With government efforts to engage the opposition in talks to fend off the march on Islamabad going nowhere, both Pakistani security forces and stick-wielding Islamist volunteers clad in yellow uniform-like garb have been preparing for the march. Security forces have virtually sealed off Islamabad’s government district.

Pakistani media reported that authorities were also contemplating digging ditches along footpaths leading to Islamabad to prevent protesters from circumventing roadblocks by foot.

The Islamists were further energized by a controversial meeting last month on the sidelines of the United Nations General Assembly between Mr. Khan and George Soros, the billionaire philanthropist behind the Open Society Foundation.  The foundation was banned from Pakistan in late 2017 as part of a crackdown on non-governmental organizations.

Mr. Soros, a Hungarian-born Jew who survived the Holocaust, and the foundation are globally in the bull’s eye of populist, ultra-nationalist and militant religious opposition to what they term ‘globalists’ and ‘cosmopolitans.’

The attacks, like in the case of the Islamist coalition in Pakistan as well as Hungarian prime minister Victor Orban and other nationalist and far-right forces, often take on anti-Semitic connotations.

Mr. Orban, who studied on a scholarship provided by Mr. Soros’ philanthropy, has charged the billionaire with secretly plotting to flood Hungary with migrants and destroy it as a nation.

Mr. Rehman, accusing Mr. Khan of being a “Jewish agent,” was particularly irked by the fact that the prime minister was believed to have asked Mr. Soros to assist in reforming Pakistani madrassas in a bid to counter radicalization and ensure that the seminaries adopt curricula approved by the ministry of education.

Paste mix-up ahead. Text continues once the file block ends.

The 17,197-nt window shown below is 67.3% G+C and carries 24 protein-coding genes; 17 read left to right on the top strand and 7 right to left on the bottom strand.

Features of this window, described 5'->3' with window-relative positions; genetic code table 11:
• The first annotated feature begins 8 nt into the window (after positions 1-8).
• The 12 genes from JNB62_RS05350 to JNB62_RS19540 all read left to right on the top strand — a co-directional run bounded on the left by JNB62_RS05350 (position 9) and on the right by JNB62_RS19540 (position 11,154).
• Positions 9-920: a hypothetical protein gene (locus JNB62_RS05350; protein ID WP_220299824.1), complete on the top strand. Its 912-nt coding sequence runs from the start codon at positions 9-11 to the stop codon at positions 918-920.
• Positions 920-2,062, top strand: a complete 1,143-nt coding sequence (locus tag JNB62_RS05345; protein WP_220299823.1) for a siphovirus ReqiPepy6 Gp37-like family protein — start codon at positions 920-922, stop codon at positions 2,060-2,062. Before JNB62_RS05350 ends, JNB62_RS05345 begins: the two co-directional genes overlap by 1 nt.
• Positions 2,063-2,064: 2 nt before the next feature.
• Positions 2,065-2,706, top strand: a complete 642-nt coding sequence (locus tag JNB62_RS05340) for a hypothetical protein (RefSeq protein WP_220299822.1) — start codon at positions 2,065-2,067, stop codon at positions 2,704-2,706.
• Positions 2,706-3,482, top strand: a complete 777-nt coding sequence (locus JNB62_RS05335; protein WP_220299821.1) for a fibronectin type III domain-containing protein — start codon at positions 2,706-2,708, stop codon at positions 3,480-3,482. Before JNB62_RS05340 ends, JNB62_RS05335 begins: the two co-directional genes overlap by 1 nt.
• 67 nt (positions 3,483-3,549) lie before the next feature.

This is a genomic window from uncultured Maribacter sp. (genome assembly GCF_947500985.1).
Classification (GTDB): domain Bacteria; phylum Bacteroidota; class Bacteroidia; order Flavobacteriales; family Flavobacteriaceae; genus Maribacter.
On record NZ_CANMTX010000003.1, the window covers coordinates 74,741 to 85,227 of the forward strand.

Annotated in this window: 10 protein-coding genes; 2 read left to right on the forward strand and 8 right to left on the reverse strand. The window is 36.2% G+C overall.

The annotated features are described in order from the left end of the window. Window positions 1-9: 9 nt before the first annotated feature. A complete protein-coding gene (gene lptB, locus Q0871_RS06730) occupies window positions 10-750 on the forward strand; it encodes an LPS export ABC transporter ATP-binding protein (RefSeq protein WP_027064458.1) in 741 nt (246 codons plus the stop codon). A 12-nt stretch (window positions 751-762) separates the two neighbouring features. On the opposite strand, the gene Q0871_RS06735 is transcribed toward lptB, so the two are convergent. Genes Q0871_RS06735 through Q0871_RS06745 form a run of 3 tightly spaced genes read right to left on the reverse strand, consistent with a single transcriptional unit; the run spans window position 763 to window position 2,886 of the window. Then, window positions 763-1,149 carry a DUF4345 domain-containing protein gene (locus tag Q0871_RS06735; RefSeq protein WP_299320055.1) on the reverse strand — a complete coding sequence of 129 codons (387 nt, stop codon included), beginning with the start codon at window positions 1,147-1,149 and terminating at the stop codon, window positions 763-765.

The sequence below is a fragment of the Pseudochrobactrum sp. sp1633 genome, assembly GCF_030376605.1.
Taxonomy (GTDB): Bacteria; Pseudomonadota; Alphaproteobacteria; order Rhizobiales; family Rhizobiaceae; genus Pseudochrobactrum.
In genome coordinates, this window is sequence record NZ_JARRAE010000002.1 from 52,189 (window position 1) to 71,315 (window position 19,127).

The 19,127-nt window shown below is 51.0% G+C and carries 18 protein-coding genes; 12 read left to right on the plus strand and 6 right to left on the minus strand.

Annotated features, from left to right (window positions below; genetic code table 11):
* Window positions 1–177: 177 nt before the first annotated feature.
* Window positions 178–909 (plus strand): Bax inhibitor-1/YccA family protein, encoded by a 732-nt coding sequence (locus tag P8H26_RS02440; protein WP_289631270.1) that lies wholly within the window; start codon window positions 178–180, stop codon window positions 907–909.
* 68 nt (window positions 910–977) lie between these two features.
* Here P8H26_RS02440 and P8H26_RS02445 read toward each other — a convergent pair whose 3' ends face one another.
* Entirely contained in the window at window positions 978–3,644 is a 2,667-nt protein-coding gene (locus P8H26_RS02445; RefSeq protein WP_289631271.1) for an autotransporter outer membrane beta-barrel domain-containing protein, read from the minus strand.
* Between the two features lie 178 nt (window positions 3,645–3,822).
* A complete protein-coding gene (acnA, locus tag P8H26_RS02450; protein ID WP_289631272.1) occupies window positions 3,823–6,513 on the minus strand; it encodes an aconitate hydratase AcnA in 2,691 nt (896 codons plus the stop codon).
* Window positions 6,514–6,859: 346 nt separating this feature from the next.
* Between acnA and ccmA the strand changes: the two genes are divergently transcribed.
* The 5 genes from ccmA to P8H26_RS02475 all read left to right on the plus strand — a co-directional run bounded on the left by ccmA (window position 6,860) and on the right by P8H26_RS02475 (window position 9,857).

Greater government control of the seminaries would substantially weaken the significant street power of Islamist parties that often fare poorly in elections.

The emerging power struggle between Mr. Khan and the Islamists is in many ways an effort by the Islamists to force the military that long supported them to choose between them and the prime minister.

Mr. Khan is believed to have had military support in the electoral campaign that brought the former cricket player to office on a promise to end corruption and improve living standards.

Instead, a persistent economic crisis forced Mr. Khan to agree to a US$6 billion bailout by the International Monetary Fund (IMF) that involves stark austerity measures.

The Islamists ability to march on Islamabad has some analysts suggesting that they would not be able to do so without at least a military nod.

Whatever the case, the march could not come at a more awkward moment for Mr, Khan.

Mr. Rehman hopes to capitalize on popular discontent as Pakistan struggles to overcome the economic crisis and seems unable to garner substantial international and Muslim support in condemning India’s withdrawal of the disputed area of Kashmir’s autonomy.

Earlier this week, police in Islamabad employed water cannons to disperse teachers protesting the fact that they had not been paid for months.